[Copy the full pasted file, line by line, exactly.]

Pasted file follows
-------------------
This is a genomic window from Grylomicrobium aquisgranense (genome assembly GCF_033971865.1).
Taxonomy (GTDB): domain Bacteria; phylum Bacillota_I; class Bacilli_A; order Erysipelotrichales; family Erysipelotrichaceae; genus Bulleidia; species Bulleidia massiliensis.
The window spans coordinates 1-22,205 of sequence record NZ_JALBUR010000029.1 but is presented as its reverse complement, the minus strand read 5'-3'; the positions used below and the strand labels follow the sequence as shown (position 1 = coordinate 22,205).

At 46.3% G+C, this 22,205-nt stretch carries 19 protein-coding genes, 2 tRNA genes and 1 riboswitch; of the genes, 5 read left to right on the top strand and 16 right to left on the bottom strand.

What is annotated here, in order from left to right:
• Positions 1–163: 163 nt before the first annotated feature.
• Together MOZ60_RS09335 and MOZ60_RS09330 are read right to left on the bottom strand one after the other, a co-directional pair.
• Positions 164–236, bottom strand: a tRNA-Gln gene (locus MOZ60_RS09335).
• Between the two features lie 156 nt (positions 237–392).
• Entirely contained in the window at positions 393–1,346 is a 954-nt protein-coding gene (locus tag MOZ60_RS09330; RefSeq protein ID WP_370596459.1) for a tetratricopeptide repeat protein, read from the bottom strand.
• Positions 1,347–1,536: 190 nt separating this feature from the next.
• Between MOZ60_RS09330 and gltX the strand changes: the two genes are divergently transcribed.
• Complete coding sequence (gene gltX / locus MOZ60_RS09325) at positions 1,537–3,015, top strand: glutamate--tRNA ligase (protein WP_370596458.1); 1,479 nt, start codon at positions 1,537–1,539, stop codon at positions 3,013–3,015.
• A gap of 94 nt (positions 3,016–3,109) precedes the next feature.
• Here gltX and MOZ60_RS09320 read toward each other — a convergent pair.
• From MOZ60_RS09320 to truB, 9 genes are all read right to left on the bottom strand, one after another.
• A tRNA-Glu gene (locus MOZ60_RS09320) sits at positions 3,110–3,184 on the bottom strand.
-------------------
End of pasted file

This is a genomic window from Grylomicrobium aquisgranense (genome assembly GCF_033971865.1).
Taxonomy (GTDB): domain Bacteria; phylum Bacillota_I; class Bacilli_A; order Erysipelotrichales; family Erysipelotrichaceae; genus Bulleidia; species Bulleidia massiliensis.
The window spans coordinates 1-22,205 of sequence record NZ_JALBUR010000029.1 but is presented as its reverse complement, the minus strand read 5'-3'; the positions used below and the strand labels follow the sequence as shown (position 1 = coordinate 22,205).

At 46.3% G+C, this 22,205-nt stretch carries 19 protein-coding genes, 2 tRNA genes and 1 riboswitch; of the genes, 5 read left to right on the top strand and 16 right to left on the bottom strand.

What is annotated here, in order from left to right:
• Positions 1–163: 163 nt before the first annotated feature.
• Together MOZ60_RS09335 and MOZ60_RS09330 are read right to left on the bottom strand one after the other, a co-directional pair.
• Positions 164–236, bottom strand: a tRNA-Gln gene (locus MOZ60_RS09335).
• Between the two features lie 156 nt (positions 237–392).
• Entirely contained in the window at positions 393–1,346 is a 954-nt protein-coding gene (locus tag MOZ60_RS09330; RefSeq protein ID WP_370596459.1) for a tetratricopeptide repeat protein, read from the bottom strand.
• Positions 1,347–1,536: 190 nt separating this feature from the next.
• Between MOZ60_RS09330 and gltX the strand changes: the two genes are divergently transcribed.
• Complete coding sequence (gene gltX / locus MOZ60_RS09325) at positions 1,537–3,015, top strand: glutamate--tRNA ligase (protein WP_370596458.1); 1,479 nt, start codon at positions 1,537–1,539, stop codon at positions 3,013–3,015.
• A gap of 94 nt (positions 3,016–3,109) precedes the next feature.
• Here gltX and MOZ60_RS09320 read toward each other — a convergent pair.
• From MOZ60_RS09320 to truB, 9 genes are all read right to left on the bottom strand, one after another.
• A tRNA-Glu gene (locus MOZ60_RS09320) sits at positions 3,110–3,184 on the bottom strand.